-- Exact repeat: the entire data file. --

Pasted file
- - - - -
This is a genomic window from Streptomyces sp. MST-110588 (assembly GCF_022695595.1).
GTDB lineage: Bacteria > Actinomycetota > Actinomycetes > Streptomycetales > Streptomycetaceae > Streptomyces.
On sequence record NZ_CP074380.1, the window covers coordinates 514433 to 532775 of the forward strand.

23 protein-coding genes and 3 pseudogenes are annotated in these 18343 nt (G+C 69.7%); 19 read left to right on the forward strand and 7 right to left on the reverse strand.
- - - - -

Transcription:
This is a genomic window from Streptomyces sp. MST-110588 (assembly GCF_022695595.1).
GTDB lineage: Bacteria > Actinomycetota > Actinomycetes > Streptomycetales > Streptomycetaceae > Streptomyces.
On sequence record NZ_CP074380.1, the window covers coordinates 514433 to 532775 of the forward strand.

23 protein-coding genes and 3 pseudogenes are annotated in these 18343 nt (G+C 69.7%); 19 read left to right on the forward strand and 7 right to left on the reverse strand.